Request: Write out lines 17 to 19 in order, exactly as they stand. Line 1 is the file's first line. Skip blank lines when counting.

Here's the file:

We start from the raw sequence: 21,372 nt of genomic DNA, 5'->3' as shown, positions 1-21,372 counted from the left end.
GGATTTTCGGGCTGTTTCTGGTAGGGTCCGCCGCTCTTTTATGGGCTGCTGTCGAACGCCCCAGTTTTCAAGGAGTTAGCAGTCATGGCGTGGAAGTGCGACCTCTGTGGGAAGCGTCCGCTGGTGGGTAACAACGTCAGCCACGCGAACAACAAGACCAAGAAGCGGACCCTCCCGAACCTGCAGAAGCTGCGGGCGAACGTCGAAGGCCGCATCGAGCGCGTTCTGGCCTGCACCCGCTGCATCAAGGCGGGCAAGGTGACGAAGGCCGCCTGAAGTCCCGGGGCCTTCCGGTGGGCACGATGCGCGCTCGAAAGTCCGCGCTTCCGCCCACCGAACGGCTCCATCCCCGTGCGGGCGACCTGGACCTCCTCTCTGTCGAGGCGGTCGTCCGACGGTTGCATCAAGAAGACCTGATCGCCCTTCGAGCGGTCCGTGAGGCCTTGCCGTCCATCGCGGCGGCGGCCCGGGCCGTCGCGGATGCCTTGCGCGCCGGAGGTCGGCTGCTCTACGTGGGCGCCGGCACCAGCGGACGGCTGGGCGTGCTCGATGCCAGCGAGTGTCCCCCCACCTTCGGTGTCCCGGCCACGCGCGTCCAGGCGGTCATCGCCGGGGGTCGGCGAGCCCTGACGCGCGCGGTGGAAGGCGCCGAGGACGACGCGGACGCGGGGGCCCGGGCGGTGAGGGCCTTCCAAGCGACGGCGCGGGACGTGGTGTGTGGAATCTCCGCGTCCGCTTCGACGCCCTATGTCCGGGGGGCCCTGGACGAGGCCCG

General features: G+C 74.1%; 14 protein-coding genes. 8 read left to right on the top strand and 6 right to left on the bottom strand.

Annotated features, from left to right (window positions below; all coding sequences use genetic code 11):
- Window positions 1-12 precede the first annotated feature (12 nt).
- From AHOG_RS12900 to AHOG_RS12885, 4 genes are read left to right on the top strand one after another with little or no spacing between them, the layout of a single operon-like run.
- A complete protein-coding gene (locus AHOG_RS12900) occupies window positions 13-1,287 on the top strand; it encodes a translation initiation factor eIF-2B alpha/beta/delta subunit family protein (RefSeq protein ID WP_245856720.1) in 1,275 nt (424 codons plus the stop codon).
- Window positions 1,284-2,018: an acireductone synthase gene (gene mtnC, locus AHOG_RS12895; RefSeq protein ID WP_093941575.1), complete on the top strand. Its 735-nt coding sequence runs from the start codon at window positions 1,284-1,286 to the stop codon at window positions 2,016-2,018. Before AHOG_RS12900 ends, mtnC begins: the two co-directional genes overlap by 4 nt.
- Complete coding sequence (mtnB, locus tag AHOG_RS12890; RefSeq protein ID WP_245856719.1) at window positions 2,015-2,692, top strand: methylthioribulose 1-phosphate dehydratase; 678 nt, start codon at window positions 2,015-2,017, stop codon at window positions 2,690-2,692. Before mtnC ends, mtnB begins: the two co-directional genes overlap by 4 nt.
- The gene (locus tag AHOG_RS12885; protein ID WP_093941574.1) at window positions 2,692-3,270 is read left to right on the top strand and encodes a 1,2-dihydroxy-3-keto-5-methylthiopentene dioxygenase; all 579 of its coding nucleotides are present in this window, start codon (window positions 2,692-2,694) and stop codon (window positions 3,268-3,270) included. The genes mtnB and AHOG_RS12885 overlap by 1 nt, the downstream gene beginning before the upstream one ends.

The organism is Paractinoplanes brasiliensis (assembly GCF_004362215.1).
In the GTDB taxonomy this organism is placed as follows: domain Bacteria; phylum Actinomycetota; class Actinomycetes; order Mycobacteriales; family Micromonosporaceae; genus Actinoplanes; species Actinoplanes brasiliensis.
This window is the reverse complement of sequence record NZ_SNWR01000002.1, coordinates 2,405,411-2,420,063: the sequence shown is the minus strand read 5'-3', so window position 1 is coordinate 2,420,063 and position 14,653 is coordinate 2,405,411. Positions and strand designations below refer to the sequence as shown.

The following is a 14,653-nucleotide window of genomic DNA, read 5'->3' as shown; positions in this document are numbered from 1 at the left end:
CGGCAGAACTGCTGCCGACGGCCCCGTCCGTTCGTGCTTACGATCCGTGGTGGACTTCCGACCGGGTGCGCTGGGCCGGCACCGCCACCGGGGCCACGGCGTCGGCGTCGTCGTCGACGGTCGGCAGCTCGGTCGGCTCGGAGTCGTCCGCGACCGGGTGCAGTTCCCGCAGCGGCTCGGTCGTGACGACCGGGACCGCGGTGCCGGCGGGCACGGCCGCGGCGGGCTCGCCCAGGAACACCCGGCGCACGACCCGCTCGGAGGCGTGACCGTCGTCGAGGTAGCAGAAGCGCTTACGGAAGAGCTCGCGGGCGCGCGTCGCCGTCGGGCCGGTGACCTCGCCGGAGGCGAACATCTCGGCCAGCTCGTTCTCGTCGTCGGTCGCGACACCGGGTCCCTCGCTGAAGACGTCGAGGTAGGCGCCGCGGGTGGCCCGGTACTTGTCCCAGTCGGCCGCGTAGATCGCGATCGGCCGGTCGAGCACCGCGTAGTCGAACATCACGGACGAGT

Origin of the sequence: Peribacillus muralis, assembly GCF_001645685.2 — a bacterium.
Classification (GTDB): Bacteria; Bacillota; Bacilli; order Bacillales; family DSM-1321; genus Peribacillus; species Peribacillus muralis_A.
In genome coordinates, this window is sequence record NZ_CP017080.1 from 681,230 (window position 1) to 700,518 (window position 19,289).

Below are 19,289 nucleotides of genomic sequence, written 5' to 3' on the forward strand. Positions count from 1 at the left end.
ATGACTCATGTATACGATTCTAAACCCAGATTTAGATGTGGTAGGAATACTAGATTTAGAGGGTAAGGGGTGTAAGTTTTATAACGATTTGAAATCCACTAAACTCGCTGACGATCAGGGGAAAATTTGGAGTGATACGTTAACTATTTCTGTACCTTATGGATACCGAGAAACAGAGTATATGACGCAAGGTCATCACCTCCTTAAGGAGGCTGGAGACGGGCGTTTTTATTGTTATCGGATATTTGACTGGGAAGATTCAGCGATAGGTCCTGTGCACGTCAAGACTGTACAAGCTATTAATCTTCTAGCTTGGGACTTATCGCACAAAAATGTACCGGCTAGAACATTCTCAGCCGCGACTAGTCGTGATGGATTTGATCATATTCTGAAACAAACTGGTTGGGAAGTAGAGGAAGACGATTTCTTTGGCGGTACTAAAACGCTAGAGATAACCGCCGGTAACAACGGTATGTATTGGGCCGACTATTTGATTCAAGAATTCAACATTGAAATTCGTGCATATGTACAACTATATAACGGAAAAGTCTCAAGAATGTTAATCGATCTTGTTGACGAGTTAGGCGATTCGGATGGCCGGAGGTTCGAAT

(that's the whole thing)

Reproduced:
Classification (GTDB): Bacteria; Bacillota; Bacilli; order Bacillales; family DSM-1321; genus Peribacillus; species Peribacillus muralis_A.
In genome coordinates, this window is sequence record NZ_CP017080.1 from 681,230 (window position 1) to 700,518 (window position 19,289).

Below are 19,289 nucleotides of genomic sequence, written 5' to 3' on the forward strand. Positions count from 1 at the left end.